Building a hurdy gurdy: a medieval synthesizer.
As a musicologist, I’ve always found the hurdy gurdy a cool instrument. It is one of the oldest keyboard instruments. It is a mechanical violin, with also a few strings that sound continuously, like a drone or bourdon, and this makes it comparable to bagpipes. It was the medieval synthesizer.

I have no wood-working experience whatsoever, no instructions apart from internet images and some forum advice. I have never even held a hurdy gurdy. I hope my signature naive tenacity will pull me through.

They don’t seem that fiendishly hard to play: the right hand turns a crank to roll a resined wooden wheel along the strings, like a circular fiddle bow. The left hand presses up, through the keybox, one of about 25 wooden sticks, on which tangents are screwed, which in turn press against two of the strings to produce different notes. The drones, also driven by the wheel, simply drone on along the soundboard.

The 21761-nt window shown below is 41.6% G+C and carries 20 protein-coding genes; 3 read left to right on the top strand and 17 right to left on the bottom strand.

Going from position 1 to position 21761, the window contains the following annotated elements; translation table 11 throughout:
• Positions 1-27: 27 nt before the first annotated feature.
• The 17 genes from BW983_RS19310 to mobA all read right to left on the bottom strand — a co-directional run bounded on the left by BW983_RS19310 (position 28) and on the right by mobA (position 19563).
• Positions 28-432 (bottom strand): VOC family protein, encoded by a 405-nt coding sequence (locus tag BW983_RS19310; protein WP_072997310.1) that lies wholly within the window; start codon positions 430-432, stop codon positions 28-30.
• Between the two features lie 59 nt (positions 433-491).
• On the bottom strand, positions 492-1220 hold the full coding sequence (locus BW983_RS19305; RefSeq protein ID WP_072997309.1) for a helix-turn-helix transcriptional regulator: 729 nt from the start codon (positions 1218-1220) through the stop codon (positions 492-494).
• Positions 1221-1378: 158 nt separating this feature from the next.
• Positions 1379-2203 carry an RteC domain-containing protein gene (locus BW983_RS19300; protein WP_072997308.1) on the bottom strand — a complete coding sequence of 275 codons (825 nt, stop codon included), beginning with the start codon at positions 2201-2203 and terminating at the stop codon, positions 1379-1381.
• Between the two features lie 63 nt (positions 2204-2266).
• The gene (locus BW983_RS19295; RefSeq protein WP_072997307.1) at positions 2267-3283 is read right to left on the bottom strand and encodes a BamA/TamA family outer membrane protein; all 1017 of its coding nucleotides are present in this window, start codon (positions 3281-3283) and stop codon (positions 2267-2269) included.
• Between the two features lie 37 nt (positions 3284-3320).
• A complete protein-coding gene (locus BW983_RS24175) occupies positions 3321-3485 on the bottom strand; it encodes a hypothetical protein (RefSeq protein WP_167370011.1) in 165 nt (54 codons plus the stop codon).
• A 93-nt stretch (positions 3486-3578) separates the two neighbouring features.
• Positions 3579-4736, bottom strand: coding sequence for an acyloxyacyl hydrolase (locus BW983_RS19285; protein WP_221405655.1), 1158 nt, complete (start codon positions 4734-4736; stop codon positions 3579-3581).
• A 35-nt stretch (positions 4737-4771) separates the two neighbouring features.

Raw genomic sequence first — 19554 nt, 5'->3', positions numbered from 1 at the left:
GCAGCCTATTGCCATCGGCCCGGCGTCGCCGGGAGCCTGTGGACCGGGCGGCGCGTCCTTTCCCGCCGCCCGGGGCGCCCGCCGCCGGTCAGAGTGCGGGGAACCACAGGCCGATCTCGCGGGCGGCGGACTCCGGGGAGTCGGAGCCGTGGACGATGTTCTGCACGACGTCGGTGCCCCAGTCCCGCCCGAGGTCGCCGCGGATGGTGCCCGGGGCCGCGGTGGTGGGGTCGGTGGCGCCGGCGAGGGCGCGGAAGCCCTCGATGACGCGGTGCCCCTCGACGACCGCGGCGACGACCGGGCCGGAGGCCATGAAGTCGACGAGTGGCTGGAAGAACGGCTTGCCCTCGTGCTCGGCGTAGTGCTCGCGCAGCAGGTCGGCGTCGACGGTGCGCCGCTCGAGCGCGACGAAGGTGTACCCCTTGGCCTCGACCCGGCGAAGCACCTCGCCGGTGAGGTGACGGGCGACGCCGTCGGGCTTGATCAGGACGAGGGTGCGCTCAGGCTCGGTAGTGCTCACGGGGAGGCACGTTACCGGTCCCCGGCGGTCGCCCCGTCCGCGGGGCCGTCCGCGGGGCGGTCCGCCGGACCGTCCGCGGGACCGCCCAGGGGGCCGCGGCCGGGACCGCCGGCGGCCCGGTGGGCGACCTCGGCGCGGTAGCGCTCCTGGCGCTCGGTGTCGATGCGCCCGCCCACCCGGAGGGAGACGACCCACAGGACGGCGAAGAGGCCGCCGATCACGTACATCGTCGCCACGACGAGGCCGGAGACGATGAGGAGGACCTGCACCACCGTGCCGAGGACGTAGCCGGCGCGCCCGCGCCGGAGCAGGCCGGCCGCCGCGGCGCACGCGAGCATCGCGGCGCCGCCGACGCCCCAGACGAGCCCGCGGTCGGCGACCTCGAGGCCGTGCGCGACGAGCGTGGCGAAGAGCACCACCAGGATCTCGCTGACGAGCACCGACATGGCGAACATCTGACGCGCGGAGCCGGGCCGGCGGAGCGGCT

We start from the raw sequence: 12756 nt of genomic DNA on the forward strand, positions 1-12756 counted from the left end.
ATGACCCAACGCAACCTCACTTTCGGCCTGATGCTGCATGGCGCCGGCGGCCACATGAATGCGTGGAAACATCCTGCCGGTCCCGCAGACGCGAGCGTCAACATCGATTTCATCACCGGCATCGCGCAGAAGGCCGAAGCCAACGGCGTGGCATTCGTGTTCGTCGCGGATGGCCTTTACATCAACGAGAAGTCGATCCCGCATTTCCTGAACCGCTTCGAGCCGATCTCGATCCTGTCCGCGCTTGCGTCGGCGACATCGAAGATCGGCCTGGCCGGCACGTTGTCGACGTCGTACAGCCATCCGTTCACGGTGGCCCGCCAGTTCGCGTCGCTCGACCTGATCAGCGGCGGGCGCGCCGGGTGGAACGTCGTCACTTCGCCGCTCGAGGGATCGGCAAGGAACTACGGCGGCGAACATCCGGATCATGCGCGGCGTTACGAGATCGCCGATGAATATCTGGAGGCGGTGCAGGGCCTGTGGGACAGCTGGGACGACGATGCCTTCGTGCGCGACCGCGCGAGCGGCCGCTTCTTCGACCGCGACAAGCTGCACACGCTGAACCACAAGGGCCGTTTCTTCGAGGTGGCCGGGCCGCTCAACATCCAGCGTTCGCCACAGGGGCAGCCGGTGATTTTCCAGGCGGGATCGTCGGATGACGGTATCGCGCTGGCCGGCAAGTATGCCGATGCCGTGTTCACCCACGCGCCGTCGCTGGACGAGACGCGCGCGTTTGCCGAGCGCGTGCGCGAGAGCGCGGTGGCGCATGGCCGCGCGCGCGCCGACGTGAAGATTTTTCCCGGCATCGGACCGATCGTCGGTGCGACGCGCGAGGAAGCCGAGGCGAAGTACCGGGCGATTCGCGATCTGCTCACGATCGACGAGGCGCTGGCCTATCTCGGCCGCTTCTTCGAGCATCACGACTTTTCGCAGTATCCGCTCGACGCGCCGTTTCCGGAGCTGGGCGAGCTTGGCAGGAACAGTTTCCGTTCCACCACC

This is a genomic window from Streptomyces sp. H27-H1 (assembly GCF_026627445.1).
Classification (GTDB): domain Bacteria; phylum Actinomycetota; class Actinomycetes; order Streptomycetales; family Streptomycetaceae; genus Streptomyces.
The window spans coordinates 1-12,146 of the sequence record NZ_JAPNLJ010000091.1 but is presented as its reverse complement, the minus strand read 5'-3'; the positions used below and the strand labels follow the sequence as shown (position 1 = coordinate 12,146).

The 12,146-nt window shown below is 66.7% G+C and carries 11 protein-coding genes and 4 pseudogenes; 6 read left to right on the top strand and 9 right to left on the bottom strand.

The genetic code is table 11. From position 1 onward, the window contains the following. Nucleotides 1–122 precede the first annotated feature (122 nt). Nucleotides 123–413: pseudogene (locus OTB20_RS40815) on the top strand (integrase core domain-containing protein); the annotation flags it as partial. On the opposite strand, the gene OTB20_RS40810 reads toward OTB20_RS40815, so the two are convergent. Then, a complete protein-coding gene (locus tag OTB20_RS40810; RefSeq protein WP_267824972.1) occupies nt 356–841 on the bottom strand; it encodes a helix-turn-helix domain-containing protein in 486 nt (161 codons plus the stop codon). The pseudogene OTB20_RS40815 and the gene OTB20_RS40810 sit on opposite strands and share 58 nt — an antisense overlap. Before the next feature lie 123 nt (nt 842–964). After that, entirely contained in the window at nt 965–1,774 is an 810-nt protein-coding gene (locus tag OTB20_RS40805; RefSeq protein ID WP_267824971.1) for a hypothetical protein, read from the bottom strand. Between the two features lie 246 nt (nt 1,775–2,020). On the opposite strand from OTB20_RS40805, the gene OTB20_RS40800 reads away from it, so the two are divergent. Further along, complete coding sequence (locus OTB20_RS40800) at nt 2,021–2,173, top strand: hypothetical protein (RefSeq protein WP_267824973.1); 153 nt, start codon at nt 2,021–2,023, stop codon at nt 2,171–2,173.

It is one of very few musical instruments that stem originally from Europe. Over a thousand years ago, the first ones were monster-sized, two-man-operated bass boxes called organistrum. Then they became smaller (solo organistrum) and more refined but still box-shaped (symphonia). Troubadours started taking them on tour. In those days, a talented and ambitious wood worker’s apprentice, anxious to prove his mastery, would build a hurdy gurdy – it was the apex of nifty medieval engineering.

I want mine to look old, but be ready for modern use and amplification. A running image update from almost nothing till completion is presented here.

Toruń, 2010
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